Pat Senatore has played a pivotal role at Vibrato, as the person who is responsible for booking the talent. I wanted to find out more about Senatore and his long career. He seemed to be a low-key person, very personable and well mannered. He greeted his old friend, Frank Collett, warmly. They go way back to the days when Senatore was running the famous Pasquale’s Jazz Club in Malibu. During our dinner Frank told me that he had played piano at Pasquale’s for a long time. He made the drive over the Santa Monica mountains from his home in North Hollywood and back every night for many months. I was amazed at Frank’s dedication, his tenacity. What I learned about Senatore was quite surprising. His story is very interesting and I hope that he will write a book some day about his experiences as a traveling musician, club owner and now club booker. His story is about how our country has changed over decades. It’s about how a young kid got fascinated by jazz and followed through with some lucky breaks along the way. It all brought him here, to this beautiful jazz club.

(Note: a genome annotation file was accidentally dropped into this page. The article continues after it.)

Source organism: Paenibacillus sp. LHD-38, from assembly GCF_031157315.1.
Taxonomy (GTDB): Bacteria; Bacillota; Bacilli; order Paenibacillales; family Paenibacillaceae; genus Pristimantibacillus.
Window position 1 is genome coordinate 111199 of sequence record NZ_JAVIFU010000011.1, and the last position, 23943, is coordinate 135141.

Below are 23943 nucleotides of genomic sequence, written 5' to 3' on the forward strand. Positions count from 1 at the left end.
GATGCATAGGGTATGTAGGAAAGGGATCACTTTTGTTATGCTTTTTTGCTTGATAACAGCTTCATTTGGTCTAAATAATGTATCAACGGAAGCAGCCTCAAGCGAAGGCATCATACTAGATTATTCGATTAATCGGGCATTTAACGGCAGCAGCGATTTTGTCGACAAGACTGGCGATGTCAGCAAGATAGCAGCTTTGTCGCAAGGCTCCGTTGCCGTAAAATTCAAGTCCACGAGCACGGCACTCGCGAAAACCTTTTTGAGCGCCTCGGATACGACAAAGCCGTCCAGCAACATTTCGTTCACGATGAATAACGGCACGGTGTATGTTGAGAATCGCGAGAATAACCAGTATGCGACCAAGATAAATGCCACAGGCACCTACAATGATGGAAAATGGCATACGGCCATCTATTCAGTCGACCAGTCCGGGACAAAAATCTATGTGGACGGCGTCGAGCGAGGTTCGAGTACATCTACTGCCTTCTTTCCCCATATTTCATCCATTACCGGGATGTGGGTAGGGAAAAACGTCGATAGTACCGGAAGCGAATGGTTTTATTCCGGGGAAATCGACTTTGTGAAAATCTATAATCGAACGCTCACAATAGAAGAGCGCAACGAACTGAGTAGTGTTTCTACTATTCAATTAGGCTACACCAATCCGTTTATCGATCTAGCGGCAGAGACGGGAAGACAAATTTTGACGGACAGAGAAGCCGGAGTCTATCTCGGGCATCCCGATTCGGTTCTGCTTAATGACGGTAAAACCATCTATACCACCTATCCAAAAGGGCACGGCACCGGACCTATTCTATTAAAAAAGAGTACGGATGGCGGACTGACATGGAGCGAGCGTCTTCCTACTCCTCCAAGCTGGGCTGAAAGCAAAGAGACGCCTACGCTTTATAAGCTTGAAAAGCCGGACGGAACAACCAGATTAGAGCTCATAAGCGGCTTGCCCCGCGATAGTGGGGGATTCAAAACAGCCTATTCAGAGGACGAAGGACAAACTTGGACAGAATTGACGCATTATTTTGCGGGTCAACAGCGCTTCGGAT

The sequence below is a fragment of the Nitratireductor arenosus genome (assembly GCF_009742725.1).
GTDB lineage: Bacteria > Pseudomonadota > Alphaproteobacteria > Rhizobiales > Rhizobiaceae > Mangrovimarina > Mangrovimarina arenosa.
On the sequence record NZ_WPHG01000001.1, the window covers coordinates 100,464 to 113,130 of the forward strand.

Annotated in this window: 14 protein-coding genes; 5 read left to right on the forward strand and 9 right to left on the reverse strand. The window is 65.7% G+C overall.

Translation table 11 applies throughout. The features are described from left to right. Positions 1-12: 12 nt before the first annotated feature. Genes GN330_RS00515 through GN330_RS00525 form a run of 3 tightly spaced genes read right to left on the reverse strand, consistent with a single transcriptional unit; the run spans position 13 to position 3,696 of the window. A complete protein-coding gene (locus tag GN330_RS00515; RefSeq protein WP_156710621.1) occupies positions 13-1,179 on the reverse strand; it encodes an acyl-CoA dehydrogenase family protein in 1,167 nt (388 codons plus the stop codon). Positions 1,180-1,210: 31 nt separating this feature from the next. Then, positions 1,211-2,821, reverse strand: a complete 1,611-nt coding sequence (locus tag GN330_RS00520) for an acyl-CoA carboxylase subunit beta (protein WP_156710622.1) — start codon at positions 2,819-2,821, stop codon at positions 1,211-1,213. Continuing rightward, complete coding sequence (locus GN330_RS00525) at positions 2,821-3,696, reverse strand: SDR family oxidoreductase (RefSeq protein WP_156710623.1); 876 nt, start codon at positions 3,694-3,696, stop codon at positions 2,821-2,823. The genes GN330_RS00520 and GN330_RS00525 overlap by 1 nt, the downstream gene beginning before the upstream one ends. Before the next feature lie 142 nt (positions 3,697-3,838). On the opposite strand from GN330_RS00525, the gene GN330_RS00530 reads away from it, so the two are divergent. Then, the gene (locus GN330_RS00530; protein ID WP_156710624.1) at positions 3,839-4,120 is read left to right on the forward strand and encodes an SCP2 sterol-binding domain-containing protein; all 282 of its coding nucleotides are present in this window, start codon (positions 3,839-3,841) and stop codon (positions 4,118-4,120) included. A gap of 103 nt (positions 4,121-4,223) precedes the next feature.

L.A. Jazz: Tell me about your early life. Where and when were you born? Big family or small? Did you like school? What were your interests growing up?
Pat Senatore Trio
During his years at Vibrato, bassist Pat Senatore has supported and swung a countless number of top jazz musicians on a nightly basis. After all of this time, it was long overdue for him to lead his own album. Senatore could have picked practically any musician in the jazz world for this set since he has played with nearly everyone, so it must have been a bit of an honor for pianist Josh Nelson and drummer Mark Ferber to get the call.
In addition to his occasional bass solos, Senatore contributed two fine originals (“Ascensione” and “Positano Blues”) and put together a well-rounded program that also includes two Michel Petrucciani tunes, four jazz standards and Nelson’s “A Change In The Wind.” While everyone has their spots, Josh Nelson (who deserves to be famous beyond Los Angeles) is the main soloist. His playing falls into the modern mainstream yet looks ahead and always avoids stating the obvious.
Fans of swinging modern jazz will find much to enjoy on Pat Senatore’s fine outing which is available from www.freshsoundrecords.com.